The shop checks out handwritten lyrics to “My Country Tis of Thee”; Jimmie goes hog wild over a coin-operated kiddie pig ride; Jonnie and Tammie scope of a Bulgarian version of Russia’s AK rifle.
The shop goes to battle for a rare, medieval Saxon helmet; an X-man comic book blasts its way into the shop; a regular hopes to hunt down cash for his crossbow.
The team tries to secure letters from Richard Nixon; Tammie and Johnnie check out a customized ATV; Jonnie and Walt duck for cover when a pair of British Tower rifles walks through the doors.
The shop checks out a possible signed Ted Williams baseball bat; Jimmie negotiates for an armband worn during Lincoln’s funeral; an M16 gun linked to Saddam Hussein’s capture blasts into the shop.
It's a wonderful world when a drummer's pad signed by Louis Armstrong swings by the shop; Jimmie is intrigued by Prohibition-era whiskey bottles; Tammie sets her sights on a WWII Inglis pistol.
The shop checks out a hunting rifle that may have belonged to George Washington; a friend tries to sell his 12-foot Native American-styled totem pole; a shop regular brings in a cattle horn chair.
A customer looks to buy a prop gun from the classic movie "Gone With the Wind." Later, Jimmie considers buying a massive 40-foot barbecue pit on wheels.
Jimmie challenges his staff to a scary Halloween costume contest; the shop is offered a 1967 Cadillac Fleetwood hearse and a Sleepy Hollow movie collectible with a Johnny Depp autograph.
The shop goes bowling–Southern style; a local hairdresser tries to purchase some famous locks; a custom LSU-themed chopper signed by former coach Nick Saban rolls up the shop.
The shop test-drives a James Bond-type Aston Martin; Johnnie tries to secure a land grant signed by James Madison; musician Wade Benson Landry tries to sell one of his rhinestone stage suits.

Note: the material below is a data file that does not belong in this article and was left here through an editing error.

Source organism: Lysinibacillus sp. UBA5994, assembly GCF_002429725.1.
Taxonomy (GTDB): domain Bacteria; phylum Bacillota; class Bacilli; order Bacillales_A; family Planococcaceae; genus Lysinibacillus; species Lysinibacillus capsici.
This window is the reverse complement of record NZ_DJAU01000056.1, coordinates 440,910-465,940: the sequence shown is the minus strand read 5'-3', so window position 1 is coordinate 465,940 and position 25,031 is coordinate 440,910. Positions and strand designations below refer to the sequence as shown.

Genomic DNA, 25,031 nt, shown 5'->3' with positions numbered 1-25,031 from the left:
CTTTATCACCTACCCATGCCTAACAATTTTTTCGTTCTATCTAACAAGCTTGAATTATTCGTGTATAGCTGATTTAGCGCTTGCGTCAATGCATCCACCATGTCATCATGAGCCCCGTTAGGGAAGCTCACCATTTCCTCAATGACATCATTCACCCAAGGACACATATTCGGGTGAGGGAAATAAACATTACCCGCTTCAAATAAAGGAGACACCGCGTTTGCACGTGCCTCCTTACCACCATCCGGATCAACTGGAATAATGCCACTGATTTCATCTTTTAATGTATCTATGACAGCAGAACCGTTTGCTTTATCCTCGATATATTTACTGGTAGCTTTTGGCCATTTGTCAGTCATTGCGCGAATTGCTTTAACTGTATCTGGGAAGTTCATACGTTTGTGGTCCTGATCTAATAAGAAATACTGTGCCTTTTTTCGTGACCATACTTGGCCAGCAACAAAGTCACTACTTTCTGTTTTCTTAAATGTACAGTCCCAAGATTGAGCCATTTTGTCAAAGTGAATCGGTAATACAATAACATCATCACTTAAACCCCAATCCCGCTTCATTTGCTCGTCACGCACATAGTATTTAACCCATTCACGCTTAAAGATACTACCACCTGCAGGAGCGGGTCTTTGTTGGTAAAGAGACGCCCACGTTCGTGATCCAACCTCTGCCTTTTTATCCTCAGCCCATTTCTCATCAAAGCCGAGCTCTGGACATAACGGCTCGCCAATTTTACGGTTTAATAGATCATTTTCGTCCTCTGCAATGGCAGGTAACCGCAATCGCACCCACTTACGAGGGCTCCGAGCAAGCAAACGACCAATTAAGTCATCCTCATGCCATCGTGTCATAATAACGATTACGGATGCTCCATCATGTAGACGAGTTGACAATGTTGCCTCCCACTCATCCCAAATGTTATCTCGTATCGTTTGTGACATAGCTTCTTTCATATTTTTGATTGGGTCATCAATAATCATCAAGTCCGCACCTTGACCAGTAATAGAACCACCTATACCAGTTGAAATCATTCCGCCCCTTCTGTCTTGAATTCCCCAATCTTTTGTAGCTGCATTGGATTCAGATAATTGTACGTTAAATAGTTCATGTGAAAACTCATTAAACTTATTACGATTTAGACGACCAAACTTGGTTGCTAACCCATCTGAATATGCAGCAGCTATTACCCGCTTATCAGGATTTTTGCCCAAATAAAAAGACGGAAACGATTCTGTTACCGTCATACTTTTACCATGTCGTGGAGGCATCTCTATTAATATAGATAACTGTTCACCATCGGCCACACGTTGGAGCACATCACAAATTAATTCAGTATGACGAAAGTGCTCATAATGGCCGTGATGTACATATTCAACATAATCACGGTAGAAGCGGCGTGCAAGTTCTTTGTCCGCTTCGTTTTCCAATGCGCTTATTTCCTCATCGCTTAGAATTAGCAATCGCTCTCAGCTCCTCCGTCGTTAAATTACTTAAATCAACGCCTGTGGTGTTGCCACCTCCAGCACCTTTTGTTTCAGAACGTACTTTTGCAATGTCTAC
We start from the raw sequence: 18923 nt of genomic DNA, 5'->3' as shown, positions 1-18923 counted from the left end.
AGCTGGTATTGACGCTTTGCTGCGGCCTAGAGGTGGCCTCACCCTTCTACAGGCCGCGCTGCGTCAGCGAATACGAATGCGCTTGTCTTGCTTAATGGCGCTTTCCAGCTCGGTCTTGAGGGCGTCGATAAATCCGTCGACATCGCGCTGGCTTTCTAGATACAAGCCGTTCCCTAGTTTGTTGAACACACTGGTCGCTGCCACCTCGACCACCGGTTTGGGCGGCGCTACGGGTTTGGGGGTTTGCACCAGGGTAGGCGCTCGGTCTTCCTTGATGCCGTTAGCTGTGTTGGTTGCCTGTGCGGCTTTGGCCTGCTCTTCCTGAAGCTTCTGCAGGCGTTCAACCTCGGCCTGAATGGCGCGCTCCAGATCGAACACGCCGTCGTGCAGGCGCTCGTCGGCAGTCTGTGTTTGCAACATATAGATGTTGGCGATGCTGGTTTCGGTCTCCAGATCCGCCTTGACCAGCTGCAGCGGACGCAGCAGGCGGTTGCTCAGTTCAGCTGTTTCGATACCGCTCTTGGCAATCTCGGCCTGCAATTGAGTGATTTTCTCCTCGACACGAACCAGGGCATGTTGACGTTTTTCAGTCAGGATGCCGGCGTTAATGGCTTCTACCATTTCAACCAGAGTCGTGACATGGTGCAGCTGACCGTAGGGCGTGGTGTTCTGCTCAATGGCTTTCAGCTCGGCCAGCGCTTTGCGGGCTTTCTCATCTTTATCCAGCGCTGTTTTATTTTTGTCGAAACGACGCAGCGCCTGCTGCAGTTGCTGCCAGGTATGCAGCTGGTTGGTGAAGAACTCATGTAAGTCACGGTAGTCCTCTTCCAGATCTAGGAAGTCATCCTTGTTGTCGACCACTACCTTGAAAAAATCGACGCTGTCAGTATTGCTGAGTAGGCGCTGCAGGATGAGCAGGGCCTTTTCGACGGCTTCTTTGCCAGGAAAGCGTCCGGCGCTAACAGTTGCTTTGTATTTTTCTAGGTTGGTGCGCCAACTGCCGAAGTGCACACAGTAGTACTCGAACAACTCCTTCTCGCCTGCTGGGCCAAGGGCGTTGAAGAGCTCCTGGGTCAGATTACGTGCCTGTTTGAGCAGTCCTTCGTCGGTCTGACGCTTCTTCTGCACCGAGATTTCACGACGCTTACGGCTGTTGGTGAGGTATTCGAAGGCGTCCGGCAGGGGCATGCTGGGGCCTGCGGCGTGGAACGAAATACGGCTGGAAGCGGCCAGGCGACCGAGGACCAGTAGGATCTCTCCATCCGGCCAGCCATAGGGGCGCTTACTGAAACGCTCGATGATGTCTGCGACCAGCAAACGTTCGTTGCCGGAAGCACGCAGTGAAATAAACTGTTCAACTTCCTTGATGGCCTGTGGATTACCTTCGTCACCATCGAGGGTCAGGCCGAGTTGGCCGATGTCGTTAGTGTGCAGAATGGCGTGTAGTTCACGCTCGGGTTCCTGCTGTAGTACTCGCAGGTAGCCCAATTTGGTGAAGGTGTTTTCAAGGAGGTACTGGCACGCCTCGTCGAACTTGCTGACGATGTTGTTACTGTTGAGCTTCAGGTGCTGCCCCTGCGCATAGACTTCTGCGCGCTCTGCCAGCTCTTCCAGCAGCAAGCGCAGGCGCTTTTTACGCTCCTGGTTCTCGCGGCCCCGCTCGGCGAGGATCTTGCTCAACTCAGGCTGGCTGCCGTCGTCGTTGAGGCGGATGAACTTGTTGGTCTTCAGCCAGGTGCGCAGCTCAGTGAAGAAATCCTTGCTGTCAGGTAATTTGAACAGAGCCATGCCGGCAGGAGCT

Jimmie and Tammie check out a 1960s voting machine; a customer tries to sell his 1970's Mego super hero action figures, Jimmie tries to lock down a price on an old Mississippi prison ball and chain.
A regular tries to sell a motorized Coca Cola mini car; Jonnie comes across a rare collection of WWII Japanese tank items; Jimmie sees one of his favorite movie prop items from “Dances with Wolves.”
The shop checks out an antique corn grading machine; a signed Jackie Robinson baseball bat lands in the shop; Johnnie goes for a ride on a customized Harley Road King.
The shop meet the woman at the epicenter of the Jerry Lee Lewis child bride scandal; Jimmie and Johnnie check out a 1930s Rail Bus; Tammie corrals her pop to check out a camel named Chewy.
The shop tries to make a deal on a timepiece once owned by Elvis Presley; a famous Cajun boat sails into Johnnie’s sights; a regular hunts down a deal when he brings in a furry friend.
A customer brings in a rare Lone Ranger collection; a regular seeks a deal on an antique washing machine; Jimmie and Tammie bargain for a bronze bust of General George Custer.
The shop explores a “certified” lock of Bigfoot’s hair; Jimmie gets excited over a WWI commemorative gun of Alvin York; Jimmie and Tammie check out a unique snow cone concession stand.
A 1932 World Series program featuring Babe Ruth’s called shot slides into the shop; a regular stops by with a 1903 Remington Rifle; a check signed by Judy Garland sends Jimmie over the rainbow.
The shop encounters a cannon from the Colfax Massacre of 1873; a regular pawns a family gumbo recipe; Tammie steps in when Jimmie is awestruck by a Native American bison jacket.
The shop check out a collection of Civil War projectiles; Tammie and Johnnie try to lasso a deal on an antique toy horse; a customer walks in with a rare 1913 pistol sword.
The shop checks out a go-kart with the potential to become something extraordinary; Johnnie encounters a document with notes from Dwight Eisenhower; a regular sells a Ernst Roth bass fiddle.
The shop checks out a 1930s gambling machine; Jimmie fiddles with buying a rare Martin guitar; it’s father vs. daughter when Tammie bets her dad she can make a profit on a bar-on-wheels.
The shop checks out a 1928 Ford fire engine, a vintage 1970s Easy-Bake oven, and 170 rooms of furniture from Alexandria’s Bentley hotel; Swamp People’s Bruce Mitchell buys new gun for gator season.
A 1950s Space Commander Ride toy and a chair used by former Louisiana Senator Huey Long land in the shop; Jimmie puts his staff to the test when he challenges them to get to work on time.
Country singer Tracy Lawrence tries to sell his 1920s Martin guitar and a 1960s suit from singer/songwriter Hank Snow; Jimmie negotiates over a mechanical bull; a regular sells his “Cajun hot tub.”
The team gets an opportunity to buy Elvis’ tooth; Johnnie inspects a Batman marionette; Jimmy sets his eyes on a 1966 Cadillac Fleetwood limo, but will he ride home in style or cause family friction?